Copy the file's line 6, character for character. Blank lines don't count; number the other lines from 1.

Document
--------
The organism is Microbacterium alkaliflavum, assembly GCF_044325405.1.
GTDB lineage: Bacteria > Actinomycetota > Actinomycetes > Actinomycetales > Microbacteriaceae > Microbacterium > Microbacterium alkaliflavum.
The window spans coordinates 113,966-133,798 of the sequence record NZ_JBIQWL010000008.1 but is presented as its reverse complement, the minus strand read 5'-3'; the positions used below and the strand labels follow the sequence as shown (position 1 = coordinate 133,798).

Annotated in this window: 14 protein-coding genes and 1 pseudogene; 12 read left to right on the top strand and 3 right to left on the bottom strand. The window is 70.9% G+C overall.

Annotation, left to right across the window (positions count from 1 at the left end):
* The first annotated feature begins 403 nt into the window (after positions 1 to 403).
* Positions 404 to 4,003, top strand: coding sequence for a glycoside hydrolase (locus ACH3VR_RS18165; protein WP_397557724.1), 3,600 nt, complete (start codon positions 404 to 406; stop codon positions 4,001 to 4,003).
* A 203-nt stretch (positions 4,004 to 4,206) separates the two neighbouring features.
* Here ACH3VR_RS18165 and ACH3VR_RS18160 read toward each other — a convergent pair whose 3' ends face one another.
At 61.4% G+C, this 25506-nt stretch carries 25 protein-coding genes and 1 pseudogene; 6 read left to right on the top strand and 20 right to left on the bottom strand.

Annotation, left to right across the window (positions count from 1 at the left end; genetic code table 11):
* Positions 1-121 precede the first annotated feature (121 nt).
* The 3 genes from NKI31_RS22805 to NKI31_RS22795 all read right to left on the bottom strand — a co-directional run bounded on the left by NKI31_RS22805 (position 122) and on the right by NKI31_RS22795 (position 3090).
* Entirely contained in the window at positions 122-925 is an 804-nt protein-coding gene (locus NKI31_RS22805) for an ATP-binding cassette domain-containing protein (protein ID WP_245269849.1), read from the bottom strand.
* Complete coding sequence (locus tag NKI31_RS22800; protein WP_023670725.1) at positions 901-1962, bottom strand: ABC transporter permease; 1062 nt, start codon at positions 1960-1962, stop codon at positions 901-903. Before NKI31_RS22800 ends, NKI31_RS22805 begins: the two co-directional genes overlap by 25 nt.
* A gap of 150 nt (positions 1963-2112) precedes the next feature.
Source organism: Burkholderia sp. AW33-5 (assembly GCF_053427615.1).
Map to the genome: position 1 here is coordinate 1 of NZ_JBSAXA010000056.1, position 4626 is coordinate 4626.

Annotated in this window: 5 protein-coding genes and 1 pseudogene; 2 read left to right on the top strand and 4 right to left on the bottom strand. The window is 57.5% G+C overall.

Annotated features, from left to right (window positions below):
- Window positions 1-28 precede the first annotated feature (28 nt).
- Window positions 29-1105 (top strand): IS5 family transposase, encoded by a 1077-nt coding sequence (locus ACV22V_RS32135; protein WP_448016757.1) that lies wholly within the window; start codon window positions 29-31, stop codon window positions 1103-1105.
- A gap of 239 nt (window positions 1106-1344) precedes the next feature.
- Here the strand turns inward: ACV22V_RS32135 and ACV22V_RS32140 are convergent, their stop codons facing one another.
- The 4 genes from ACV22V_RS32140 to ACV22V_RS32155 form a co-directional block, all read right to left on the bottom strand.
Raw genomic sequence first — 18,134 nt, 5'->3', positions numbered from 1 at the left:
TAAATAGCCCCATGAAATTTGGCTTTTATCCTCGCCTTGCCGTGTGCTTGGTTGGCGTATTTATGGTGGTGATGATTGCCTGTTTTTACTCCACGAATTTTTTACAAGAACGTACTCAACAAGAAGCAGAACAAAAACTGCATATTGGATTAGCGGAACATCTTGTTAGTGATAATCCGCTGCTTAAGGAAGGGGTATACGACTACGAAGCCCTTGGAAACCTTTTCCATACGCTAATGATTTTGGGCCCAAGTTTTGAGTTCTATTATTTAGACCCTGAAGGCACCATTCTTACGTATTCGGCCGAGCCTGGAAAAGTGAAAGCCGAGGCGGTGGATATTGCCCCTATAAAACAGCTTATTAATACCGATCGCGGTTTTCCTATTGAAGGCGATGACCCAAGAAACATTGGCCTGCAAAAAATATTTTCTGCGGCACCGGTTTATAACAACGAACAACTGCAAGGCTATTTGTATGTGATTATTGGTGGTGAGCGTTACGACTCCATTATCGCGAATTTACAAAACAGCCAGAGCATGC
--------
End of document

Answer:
* The first annotated feature begins 403 nt into the window (after positions 1 to 403).